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NX server using FreeNX

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NX is a Terminal Server and Remote Access solution based on enterprise class open source technologies by NoMachine. Thanks to the outstanding compression, session resilience and resource management developed on top of the X-Window system, along with the integration of powerful resource sharing capabilities, printing and audio of the Linux / Unix world, NX makes it possible to run any graphical application across any network connection as if you were sitting in front of your CentOS (server) computer.

When making a connection, you have the server computer (the computer to which you will connect & upon which you will open the desktop) and the client computer (the computer from which you will make the connection to the server).

1. Installing NX / FreeNX on the server

Currently there is a version of NX and FreeNX in the EPEL + nux-dextop repositories for CentOS 6.

First, install both repositories:

[root@server ~]# rpm -Uvh https://dl.fedoraproject.org/pub/epel/6/x86_64/epel-release-6-8.noarch.rpm
[root@server ~]# rpm -Uvh http://li.nux.ro/download/nux/dextop/el6/x86_64/nux-dextop-release-0-2.el6.nux.noarch.rpm

To install the stable version of NX / FreeNX, issue this command from the server:

[root@server ~]# yum install freenx-server nxagent 

A number of other packages will be installed for dependency.

Note: Sometimes, there are issues that require the No Machine Client to also be installed on your NX server. If you are having issues such as the inability to close the client, please download the latest No Machine Linux Client RPM (see the Linux link below) and install it on your NX server. These issues are much less prevalent in the current versions of NX ( i.e NX > 3 and freenx > 0.7. )

2. Setup

NX uses the ssh protocol to connect to the remote service. If you use a key-based authentication, you need to add your username to the NX userlist as follows:

Ensure that /etc/nxserver/node.conf file contains the following line (make sure that the line is not commented out) :


Add yourself to the nxserver database. Suppose your username is bob, run this command as the root user:

[root@server ~]# /usr/libexec/nx/nxserver --adduser bob 

Which should give you something similar to :

NX> 100 NXSERVER - Version 3.2.0-74-SVN OS (GPL, using backend: not detected)
NX> 1000 NXNODE - Version 3.2.0-74-SVN OS (GPL, using backend: not detected)
NX> 716 Public key added to: /home/bob/.ssh/authorized_keys2
NX> 1001 Bye.
NX> 999 Bye

When the above command was run for the first time, you may see a message, "No such file or directory". This is expected, not a problem.

Assign a password for bob:

[root@server ~]# /usr/libexec/nx/nxserver --passwd bob 

And this should output something like this, asking for the password only once:

NX> 100 NXSERVER - Version 3.2.0-74-SVN OS (GPL, using backend: not detected)
New password:
Password changed.
NX> 999 Bye

Check the /etc/ssh/sshd_config file. If you have previously defined AllowUsers, then you'd need to add users nx and bob to that line :

AllowUsers nx bob

That's it, all done. Your remote machine is now ready to accept NX clients for your login.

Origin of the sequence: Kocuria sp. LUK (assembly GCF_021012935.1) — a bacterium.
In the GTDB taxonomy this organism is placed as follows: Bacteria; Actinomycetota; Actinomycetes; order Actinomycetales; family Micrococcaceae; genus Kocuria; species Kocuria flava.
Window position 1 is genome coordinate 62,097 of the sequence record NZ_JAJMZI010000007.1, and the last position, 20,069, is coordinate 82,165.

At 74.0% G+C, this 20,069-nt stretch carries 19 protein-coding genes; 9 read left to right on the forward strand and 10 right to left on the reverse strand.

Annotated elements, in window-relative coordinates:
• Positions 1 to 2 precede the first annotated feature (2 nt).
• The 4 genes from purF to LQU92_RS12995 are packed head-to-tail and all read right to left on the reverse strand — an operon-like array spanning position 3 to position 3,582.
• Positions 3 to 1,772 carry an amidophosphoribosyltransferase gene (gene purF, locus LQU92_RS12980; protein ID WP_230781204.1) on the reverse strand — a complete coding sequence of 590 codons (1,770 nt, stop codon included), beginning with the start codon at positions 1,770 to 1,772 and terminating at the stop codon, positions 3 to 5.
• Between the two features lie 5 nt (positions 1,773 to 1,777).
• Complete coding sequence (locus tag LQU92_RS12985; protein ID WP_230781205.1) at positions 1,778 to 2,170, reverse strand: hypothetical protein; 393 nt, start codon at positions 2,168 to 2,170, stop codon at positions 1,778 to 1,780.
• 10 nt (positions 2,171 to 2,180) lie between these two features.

3. Installing the NX Client


You can install either opennx or nxclient from NoMachine.

3.1. Installation of opennx

Note: If you have already installed NoMachine's nxclient, you need to uninstall it before installing opennx. Existing setup for the clients should become available to opennx.

Opennx is available for CentOS-6 from the centos-extras repository. To install it, issue this command on the client machine:

[root@client ~]# yum install opennx




opennx6.png opennx7.png

3.2. Installation of NoMachine's nxclient

NoMachine does not allow the distribution of their client, so it must be downloaded from their website. There are clients for Linux, Mac OSX, Solaris, and Windows.

Note: The 3.5.x, 3.1.x and 3.0.x versions of the Nomachine clients work fine with the CentOS supplied FreeNX/NX solution.

Pick the client for your OS and install it on your OS per the instructions on the No Machine site, then use the below instructions to connect to your NX server.




nxclient4new.jpg nxclient5new.jpg

4. Troubleshooting

There seem to be problems with connecting the current NX client for Windows to the NX-Server (version 0.5.0-8) in CentOS. This problem seems to be known as the "backingstore" problem.

This issue is now fixed in the 0.5.0-9 version (or greater) of the CentOS package. Which can be found in the Extras Repository. It should no longer be an issue, however we will leave the information as a reference for people still using the older versions.

From the FreeNX-FAQ:

Backingstore problem:

Thorsten Sandfuchs found some issues concerning backingstore. Problem arouse as you try to connect to a 0.5.0 installation with no 2.0.0 backend support and a 2.0.0-client. As Nomachine changed the behaviour of the backingstore-option. In 1.5.0-clients the client sends "always, when_requested" et all and freenx just passed this string to the nxagent-call. The new client now sends "backingstore=1" and the 1.5.0-nxagent issues a warning and an error with "no argument requiered for -bs" or with "Error: NX Agent exited with exit status 1.". You can read all his message here: Backingstore or 2.0.0-client and 1.5.0 backend and freenx-0.5

Look at nxnode and in function 'node_start_agent()' after this line

 [ -n "$backingstore" ] && B="-bs $backingstore"

add these lines:

 # backingstore = { "when_requested", "always", ... }